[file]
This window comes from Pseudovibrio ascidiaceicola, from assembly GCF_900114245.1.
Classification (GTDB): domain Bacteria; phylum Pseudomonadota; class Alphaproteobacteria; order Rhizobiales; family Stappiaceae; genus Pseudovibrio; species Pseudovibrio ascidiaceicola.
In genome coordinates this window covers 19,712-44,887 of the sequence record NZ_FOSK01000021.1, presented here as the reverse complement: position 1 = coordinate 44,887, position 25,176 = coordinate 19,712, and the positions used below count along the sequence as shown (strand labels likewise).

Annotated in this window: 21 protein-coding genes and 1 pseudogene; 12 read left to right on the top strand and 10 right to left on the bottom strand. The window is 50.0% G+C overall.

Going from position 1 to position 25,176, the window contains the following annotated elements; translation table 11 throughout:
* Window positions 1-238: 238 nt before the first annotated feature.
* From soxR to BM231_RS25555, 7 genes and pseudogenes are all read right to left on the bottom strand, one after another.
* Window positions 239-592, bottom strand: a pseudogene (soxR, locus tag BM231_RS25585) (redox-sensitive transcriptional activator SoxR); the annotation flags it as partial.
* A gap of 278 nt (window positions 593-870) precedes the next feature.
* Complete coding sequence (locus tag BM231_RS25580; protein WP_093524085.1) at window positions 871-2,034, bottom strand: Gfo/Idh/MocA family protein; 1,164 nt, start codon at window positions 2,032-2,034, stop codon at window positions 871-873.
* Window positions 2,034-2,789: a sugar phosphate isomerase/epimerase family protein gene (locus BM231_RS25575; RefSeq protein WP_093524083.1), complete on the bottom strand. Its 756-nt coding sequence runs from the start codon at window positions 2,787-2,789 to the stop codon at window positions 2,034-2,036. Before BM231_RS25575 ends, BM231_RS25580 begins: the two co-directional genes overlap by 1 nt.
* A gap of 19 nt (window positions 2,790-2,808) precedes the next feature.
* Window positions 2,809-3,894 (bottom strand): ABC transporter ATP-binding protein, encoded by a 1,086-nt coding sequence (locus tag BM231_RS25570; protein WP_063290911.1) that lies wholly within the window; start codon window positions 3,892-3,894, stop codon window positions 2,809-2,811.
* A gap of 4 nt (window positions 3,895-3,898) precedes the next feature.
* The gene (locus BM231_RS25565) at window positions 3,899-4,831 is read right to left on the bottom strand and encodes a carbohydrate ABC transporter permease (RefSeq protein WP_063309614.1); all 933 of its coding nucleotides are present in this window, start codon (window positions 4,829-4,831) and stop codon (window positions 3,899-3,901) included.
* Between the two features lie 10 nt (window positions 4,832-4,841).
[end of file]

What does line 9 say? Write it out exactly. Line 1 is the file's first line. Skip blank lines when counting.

* A gap of 278 nt (window positions 593-870) precedes the next feature.